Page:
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I'm trying to automate the test rerun after a change while developing. After searching around a little sniffer seemed fine. But if I run it my tests fail with this error:

ERROR: Failure: ImportError (Settings cannot be imported, because environment variable DJANGO_SETTINGS_MODULE is undefined.)

if I run them manually they pass. Do you have a clue why sniffer won't work?

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the reason probably is related to the fact that sniffer runner does not preserve the environment variables of your user. If you can add some line of codes showing how do you call your test function we can provide more hints –  furins Dec 20 '12 at 16:08

3 Answers 3

Something like the following as your scent.py should work:

from subprocess import call
from sniffer.api import runnable

def execute_tests(*args):
    fn = [ 'python', 'manage.py', 'test' ]
    fn += args[1:]
    return call(fn) == 0

Which you can then call as sniffer -x appName.

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You can get sniffer to read your settings by creating a scent.py file in the same directory as manage.py.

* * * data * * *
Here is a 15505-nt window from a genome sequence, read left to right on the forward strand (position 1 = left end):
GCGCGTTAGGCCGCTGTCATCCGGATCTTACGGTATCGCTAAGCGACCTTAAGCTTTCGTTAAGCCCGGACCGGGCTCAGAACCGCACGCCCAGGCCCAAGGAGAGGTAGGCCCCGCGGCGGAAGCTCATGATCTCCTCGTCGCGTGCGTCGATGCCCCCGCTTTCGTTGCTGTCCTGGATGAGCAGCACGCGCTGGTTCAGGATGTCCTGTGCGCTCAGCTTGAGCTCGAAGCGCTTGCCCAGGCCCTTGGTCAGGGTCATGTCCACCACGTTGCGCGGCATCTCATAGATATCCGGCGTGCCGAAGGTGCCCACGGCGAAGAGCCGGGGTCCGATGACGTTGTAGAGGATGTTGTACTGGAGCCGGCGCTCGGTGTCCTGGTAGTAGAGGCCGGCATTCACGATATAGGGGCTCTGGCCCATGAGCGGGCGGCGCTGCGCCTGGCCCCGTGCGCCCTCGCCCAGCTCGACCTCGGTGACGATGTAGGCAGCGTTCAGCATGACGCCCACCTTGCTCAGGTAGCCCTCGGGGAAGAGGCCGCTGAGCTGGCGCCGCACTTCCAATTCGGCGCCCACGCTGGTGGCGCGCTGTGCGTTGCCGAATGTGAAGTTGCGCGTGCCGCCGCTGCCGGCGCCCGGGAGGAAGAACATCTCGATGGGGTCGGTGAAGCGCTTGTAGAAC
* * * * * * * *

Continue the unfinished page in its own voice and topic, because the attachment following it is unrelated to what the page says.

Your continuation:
Here's what mine looks like:

import os
os.environ["DJANGO_SETTINGS_MODULE"] = 'myapp.settings'

Which will get you as far as sniffer reading your settings, but then you'll run into other problems — basically, sniffer just runs your tests using nose, which isn't the same thing that the manage.py test does when django-nose is installed.

Anybody know what else needs to be in scent.py for snigger to with with Django?

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Trying to guess where the problem may reside: it seems you need to explicitly set the position of your settings.py file.

if you're running your test from a subprocess' call you can use the following command:

call(["django-admin.py", "test --settings=your_project.settings"])

otherwise you can set environment variables with the following command:

import os
os.environ['DJANGO_SETTINGS_MODULE'] = 'your_project.settings'

(change your_project with the name of your django project)

if you're running a command like "./manage.py tests" you can add the former lines at the beginning of manage.py (there are other ways but I need to see the code to provide a more precise solution)

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